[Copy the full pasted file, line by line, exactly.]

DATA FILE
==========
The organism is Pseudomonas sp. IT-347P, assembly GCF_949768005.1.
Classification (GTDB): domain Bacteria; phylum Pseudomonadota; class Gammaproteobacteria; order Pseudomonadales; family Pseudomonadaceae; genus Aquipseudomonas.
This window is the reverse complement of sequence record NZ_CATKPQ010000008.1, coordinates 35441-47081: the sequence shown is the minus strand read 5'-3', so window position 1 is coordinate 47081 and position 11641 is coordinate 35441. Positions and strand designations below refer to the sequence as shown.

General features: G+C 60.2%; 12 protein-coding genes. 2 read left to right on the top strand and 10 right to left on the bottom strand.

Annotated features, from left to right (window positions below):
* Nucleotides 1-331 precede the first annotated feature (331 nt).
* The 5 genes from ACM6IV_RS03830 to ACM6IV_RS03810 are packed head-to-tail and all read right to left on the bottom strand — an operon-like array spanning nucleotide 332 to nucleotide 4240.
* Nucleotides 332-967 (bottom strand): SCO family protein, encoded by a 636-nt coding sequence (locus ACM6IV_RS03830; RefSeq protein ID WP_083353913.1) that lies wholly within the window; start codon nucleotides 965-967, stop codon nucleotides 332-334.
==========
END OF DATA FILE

The organism is Pseudomonas sp. IT-347P, assembly GCF_949768005.1.
Classification (GTDB): domain Bacteria; phylum Pseudomonadota; class Gammaproteobacteria; order Pseudomonadales; family Pseudomonadaceae; genus Aquipseudomonas.
This window is the reverse complement of sequence record NZ_CATKPQ010000008.1, coordinates 35441-47081: the sequence shown is the minus strand read 5'-3', so window position 1 is coordinate 47081 and position 11641 is coordinate 35441. Positions and strand designations below refer to the sequence as shown.

General features: G+C 60.2%; 12 protein-coding genes. 2 read left to right on the top strand and 10 right to left on the bottom strand.

Annotated features, from left to right (window positions below):
* Nucleotides 1-331 precede the first annotated feature (331 nt).
* The 5 genes from ACM6IV_RS03830 to ACM6IV_RS03810 are packed head-to-tail and all read right to left on the bottom strand — an operon-like array spanning nucleotide 332 to nucleotide 4240.
* Nucleotides 332-967 (bottom strand): SCO family protein, encoded by a 636-nt coding sequence (locus ACM6IV_RS03830; RefSeq protein ID WP_083353913.1) that lies wholly within the window; start codon nucleotides 965-967, stop codon nucleotides 332-334.